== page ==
Invincible
Samson lives. The strongman lifts the Atlas stone
dir-scr Werner Herzog
with Juoko Ahola, Tim Roth, Anna Gourari, Jacob Wein, Udo Kier, Max Raabe, Renate Krossner, Herbert Golder, Gustav Peter Wohler, Gary Bart, Ieva Alekzandrova, Tina Bordhin
release UK 29.Mar.02; US 20.Sep.02
FilmFour
02/Germany 1h13

3 out of 5 stars
R E V I E W   B Y   R I C H   C L I N E
Taking a true story from Eastern Poland, Herzog creates a compelling pre-WWII drama with vivid characters and a warm, moving message. Zishe (Ahola) is the eldest son in a Jewish blacksmith family. Beefy and strong, he's the pride of his brainy little brother (Wein), and when he bests the circus strongman, he's spotted by an agent (Wohler) and whisked off to become a star in 1932 Berlin. Soon he's working in a cabaret show Hanussen's Palace, where the owner (Roth) dabbles in the dark arts, predicts Hitler's rise to power, and hopes to get a job as minister for the occult in the Nazi cabinet. But Zishe isn't happy about hiding his Jewish roots; and he can see the future as well.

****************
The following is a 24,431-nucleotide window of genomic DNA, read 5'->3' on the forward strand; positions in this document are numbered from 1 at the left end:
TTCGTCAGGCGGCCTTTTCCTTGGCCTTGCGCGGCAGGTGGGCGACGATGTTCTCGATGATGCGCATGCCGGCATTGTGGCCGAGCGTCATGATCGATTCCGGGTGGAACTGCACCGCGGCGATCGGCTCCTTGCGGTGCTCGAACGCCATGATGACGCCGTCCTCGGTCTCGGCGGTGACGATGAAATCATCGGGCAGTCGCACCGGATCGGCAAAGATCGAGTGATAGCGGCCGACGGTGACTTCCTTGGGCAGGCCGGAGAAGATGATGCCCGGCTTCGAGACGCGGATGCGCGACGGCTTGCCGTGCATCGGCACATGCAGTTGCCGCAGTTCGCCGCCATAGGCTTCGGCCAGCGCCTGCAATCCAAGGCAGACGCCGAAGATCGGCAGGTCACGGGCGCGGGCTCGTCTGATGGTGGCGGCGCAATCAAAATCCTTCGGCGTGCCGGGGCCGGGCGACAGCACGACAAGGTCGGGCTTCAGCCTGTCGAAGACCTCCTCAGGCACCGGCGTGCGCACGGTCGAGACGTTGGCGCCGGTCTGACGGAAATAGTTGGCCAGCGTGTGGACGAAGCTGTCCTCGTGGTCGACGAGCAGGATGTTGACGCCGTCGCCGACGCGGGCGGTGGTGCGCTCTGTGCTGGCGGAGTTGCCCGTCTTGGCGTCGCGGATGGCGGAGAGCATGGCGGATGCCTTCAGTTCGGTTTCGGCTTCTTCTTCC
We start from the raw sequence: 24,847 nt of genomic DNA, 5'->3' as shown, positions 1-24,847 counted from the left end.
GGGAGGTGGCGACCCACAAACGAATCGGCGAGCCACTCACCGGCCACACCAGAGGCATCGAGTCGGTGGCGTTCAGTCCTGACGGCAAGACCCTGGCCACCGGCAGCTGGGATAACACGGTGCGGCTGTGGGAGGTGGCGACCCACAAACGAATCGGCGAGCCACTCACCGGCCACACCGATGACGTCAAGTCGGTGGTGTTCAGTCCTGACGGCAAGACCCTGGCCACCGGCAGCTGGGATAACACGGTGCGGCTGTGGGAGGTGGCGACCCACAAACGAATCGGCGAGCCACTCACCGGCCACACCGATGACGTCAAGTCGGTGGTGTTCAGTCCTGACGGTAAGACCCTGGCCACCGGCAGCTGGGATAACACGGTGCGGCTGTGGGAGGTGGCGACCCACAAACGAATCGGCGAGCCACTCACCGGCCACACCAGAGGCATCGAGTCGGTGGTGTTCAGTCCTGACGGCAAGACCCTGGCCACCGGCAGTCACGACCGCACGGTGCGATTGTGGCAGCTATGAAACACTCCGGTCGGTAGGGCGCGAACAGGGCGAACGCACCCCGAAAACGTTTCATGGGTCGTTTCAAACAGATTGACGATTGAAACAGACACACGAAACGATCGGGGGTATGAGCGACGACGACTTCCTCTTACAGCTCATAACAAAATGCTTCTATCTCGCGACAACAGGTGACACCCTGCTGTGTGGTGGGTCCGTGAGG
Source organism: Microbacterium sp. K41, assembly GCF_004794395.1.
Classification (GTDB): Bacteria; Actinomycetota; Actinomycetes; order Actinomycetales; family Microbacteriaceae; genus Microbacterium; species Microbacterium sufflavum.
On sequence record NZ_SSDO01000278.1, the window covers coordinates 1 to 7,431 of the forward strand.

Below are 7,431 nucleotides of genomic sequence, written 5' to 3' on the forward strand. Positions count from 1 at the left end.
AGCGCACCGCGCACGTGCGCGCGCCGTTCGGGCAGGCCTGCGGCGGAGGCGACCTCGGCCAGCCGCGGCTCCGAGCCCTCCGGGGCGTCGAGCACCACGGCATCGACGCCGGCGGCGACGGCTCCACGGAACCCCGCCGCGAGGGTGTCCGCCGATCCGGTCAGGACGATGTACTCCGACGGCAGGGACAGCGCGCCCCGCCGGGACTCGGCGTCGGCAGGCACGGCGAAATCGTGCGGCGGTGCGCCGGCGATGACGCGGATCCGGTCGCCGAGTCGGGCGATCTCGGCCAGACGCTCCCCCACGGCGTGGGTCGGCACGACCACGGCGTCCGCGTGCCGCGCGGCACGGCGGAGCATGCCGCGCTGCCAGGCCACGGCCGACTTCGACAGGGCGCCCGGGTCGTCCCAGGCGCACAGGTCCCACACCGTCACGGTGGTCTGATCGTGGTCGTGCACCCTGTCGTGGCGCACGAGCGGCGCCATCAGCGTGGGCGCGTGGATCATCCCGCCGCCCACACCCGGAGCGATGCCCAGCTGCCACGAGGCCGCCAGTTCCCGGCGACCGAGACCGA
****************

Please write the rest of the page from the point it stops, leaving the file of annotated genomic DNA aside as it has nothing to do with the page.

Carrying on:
There's only one error here: filming in silly-accented English. Sure, it will have a much larger audience globally, but this somehow makes it so much less real, removing us from the story. Even so, the characters are compelling and movingly created, with understated acting and stunningly authentic production design, as well as terrific direction, editing and music. Roth is a magnetic presence--besides the posh British accent (he's supposed to be a Danish aristocrat or something), he gleefully overacts the sinister creep. But the film's heart lies firmly with first-time actor and real-life World's Strongest Man Ahola. As the story progresses, Herzog builds the suspense slowly, making the film feel very long and somewhat stilted. The Nazi threat is somewhat undermined by our knowledge of what was to come, all of which locks the film in the past like a fairy tale. But there are some realistic, scary themes at work here that make it worth a look.
adult themes cert 12 26.Mar.02

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2002 by Rich Cline, Shadows on the Wall

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